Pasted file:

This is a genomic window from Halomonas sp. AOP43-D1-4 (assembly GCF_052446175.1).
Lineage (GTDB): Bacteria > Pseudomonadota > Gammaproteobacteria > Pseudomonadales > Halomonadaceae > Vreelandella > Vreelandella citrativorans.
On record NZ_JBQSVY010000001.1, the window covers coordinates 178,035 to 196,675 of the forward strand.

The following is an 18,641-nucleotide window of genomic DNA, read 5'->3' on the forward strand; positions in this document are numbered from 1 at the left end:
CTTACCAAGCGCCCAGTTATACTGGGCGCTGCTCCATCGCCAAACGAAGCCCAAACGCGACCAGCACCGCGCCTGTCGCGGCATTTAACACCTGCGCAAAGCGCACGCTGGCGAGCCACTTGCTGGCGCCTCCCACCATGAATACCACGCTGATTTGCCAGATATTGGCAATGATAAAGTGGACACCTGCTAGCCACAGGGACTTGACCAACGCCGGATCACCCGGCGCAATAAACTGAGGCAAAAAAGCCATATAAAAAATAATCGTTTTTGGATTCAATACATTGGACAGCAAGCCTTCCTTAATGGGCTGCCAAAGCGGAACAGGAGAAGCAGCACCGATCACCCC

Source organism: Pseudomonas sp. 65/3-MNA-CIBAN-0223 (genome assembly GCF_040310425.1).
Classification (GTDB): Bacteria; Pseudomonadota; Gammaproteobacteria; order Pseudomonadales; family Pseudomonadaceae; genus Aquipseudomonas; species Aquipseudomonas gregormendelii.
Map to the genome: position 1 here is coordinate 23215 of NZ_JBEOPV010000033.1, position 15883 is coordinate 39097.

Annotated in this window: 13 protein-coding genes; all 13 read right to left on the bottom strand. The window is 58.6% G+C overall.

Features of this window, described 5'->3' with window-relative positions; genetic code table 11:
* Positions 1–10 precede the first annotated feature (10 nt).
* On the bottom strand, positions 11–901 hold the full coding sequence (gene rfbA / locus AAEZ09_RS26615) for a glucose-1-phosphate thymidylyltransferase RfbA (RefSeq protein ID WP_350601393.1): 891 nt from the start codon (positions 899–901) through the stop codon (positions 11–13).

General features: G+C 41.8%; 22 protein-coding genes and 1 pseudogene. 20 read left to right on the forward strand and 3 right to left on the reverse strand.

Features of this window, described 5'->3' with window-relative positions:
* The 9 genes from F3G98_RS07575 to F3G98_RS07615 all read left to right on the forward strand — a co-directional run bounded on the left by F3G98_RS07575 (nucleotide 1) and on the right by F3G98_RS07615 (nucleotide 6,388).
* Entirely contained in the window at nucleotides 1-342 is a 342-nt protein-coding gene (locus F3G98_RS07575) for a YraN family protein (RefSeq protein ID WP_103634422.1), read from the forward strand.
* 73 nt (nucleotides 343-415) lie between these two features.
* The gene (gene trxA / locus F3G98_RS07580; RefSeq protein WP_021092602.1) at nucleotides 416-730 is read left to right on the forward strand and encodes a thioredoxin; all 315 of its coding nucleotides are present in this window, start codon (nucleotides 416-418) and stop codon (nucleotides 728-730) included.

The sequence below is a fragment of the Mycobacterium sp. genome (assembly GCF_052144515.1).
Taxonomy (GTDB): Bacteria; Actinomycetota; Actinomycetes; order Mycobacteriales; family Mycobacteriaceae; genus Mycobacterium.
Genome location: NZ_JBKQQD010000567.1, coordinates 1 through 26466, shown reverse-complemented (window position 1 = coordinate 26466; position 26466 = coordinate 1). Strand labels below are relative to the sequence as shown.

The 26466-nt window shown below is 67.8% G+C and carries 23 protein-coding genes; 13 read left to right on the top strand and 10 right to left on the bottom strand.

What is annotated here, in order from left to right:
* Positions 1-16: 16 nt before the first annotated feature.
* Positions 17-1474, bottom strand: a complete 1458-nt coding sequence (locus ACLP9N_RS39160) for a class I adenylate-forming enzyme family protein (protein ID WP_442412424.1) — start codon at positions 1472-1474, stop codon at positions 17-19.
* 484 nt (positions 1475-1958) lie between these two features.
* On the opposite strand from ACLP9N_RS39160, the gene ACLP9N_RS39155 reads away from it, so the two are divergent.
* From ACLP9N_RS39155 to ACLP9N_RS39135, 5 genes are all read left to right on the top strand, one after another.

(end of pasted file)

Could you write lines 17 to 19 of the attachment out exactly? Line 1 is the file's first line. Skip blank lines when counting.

* 73 nt (nucleotides 343-415) lie between these two features.
* The gene (gene trxA / locus F3G98_RS07580; RefSeq protein WP_021092602.1) at nucleotides 416-730 is read left to right on the forward strand and encodes a thioredoxin; all 315 of its coding nucleotides are present in this window, start codon (nucleotides 416-418) and stop codon (nucleotides 728-730) included.

The sequence below is a fragment of the Mycobacterium sp. genome (assembly GCF_052144515.1).